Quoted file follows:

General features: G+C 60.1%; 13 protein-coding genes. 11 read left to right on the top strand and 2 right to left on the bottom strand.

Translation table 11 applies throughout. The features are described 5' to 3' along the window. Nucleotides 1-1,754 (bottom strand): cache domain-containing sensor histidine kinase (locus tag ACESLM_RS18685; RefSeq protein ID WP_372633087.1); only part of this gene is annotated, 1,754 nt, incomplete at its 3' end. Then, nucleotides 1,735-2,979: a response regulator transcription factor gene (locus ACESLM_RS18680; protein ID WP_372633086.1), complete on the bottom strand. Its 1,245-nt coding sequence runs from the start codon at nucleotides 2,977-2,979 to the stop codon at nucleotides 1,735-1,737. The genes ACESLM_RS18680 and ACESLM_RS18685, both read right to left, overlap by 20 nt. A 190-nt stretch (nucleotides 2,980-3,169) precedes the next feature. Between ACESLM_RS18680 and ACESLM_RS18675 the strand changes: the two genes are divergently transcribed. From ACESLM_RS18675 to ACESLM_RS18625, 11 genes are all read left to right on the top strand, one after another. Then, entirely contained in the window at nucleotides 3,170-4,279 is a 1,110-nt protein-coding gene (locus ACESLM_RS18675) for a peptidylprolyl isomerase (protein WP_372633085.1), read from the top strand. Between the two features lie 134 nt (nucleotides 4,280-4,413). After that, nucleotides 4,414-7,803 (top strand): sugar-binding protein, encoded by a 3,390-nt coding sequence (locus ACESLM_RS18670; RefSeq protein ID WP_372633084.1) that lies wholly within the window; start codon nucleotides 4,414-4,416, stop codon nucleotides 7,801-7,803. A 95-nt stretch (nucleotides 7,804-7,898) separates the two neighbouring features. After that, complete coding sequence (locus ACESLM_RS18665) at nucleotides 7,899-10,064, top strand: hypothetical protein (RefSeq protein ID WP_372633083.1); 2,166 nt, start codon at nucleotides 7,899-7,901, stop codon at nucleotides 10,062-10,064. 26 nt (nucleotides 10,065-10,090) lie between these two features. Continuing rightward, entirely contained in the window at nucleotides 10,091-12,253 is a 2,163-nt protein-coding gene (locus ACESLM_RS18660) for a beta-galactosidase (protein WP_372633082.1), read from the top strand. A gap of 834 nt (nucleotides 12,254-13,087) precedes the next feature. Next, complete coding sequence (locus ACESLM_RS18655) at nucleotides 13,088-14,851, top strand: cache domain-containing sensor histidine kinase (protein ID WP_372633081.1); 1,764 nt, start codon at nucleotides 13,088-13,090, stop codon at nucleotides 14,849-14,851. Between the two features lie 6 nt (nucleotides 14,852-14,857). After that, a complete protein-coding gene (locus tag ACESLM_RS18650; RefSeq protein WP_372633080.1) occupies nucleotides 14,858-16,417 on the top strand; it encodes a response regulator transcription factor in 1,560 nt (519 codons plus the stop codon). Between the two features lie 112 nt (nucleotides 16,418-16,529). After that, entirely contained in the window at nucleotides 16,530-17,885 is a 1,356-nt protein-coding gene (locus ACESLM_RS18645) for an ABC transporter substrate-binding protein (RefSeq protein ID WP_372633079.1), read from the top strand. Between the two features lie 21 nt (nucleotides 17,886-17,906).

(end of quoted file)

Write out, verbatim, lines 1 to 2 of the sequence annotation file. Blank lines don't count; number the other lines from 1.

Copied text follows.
General features: G+C 60.1%; 13 protein-coding genes. 11 read left to right on the top strand and 2 right to left on the bottom strand.

Translation table 11 applies throughout. The features are described 5' to 3' along the window. Nucleotides 1-1,754 (bottom strand): cache domain-containing sensor histidine kinase (locus tag ACESLM_RS18685; RefSeq protein ID WP_372633087.1); only part of this gene is annotated, 1,754 nt, incomplete at its 3' end. Then, nucleotides 1,735-2,979: a response regulator transcription factor gene (locus ACESLM_RS18680; protein ID WP_372633086.1), complete on the bottom strand. Its 1,245-nt coding sequence runs from the start codon at nucleotides 2,977-2,979 to the stop codon at nucleotides 1,735-1,737. The genes ACESLM_RS18680 and ACESLM_RS18685, both read right to left, overlap by 20 nt. A 190-nt stretch (nucleotides 2,980-3,169) precedes the next feature. Between ACESLM_RS18680 and ACESLM_RS18675 the strand changes: the two genes are divergently transcribed. From ACESLM_RS18675 to ACESLM_RS18625, 11 genes are all read left to right on the top strand, one after another. Then, entirely contained in the window at nucleotides 3,170-4,279 is a 1,110-nt protein-coding gene (locus ACESLM_RS18675) for a peptidylprolyl isomerase (protein WP_372633085.1), read from the top strand. Between the two features lie 134 nt (nucleotides 4,280-4,413). After that, nucleotides 4,414-7,803 (top strand): sugar-binding protein, encoded by a 3,390-nt coding sequence (locus ACESLM_RS18670; RefSeq protein ID WP_372633084.1) that lies wholly within the window; start codon nucleotides 4,414-4,416, stop codon nucleotides 7,801-7,803. A 95-nt stretch (nucleotides 7,804-7,898) separates the two neighbouring features. After that, complete coding sequence (locus ACESLM_RS18665) at nucleotides 7,899-10,064, top strand: hypothetical protein (RefSeq protein ID WP_372633083.1); 2,166 nt, start codon at nucleotides 7,899-7,901, stop codon at nucleotides 10,062-10,064. 26 nt (nucleotides 10,065-10,090) lie between these two features. Continuing rightward, entirely contained in the window at nucleotides 10,091-12,253 is a 2,163-nt protein-coding gene (locus ACESLM_RS18660) for a beta-galactosidase (protein WP_372633082.1), read from the top strand. A gap of 834 nt (nucleotides 12,254-13,087) precedes the next feature. Next, complete coding sequence (locus ACESLM_RS18655) at nucleotides 13,088-14,851, top strand: cache domain-containing sensor histidine kinase (protein ID WP_372633081.1); 1,764 nt, start codon at nucleotides 13,088-13,090, stop codon at nucleotides 14,849-14,851. Between the two features lie 6 nt (nucleotides 14,852-14,857). After that, a complete protein-coding gene (locus tag ACESLM_RS18650; RefSeq protein WP_372633080.1) occupies nucleotides 14,858-16,417 on the top strand; it encodes a response regulator transcription factor in 1,560 nt (519 codons plus the stop codon). Between the two features lie 112 nt (nucleotides 16,418-16,529). After that, entirely contained in the window at nucleotides 16,530-17,885 is a 1,356-nt protein-coding gene (locus ACESLM_RS18645) for an ABC transporter substrate-binding protein (RefSeq protein ID WP_372633079.1), read from the top strand. Between the two features lie 21 nt (nucleotides 17,886-17,906).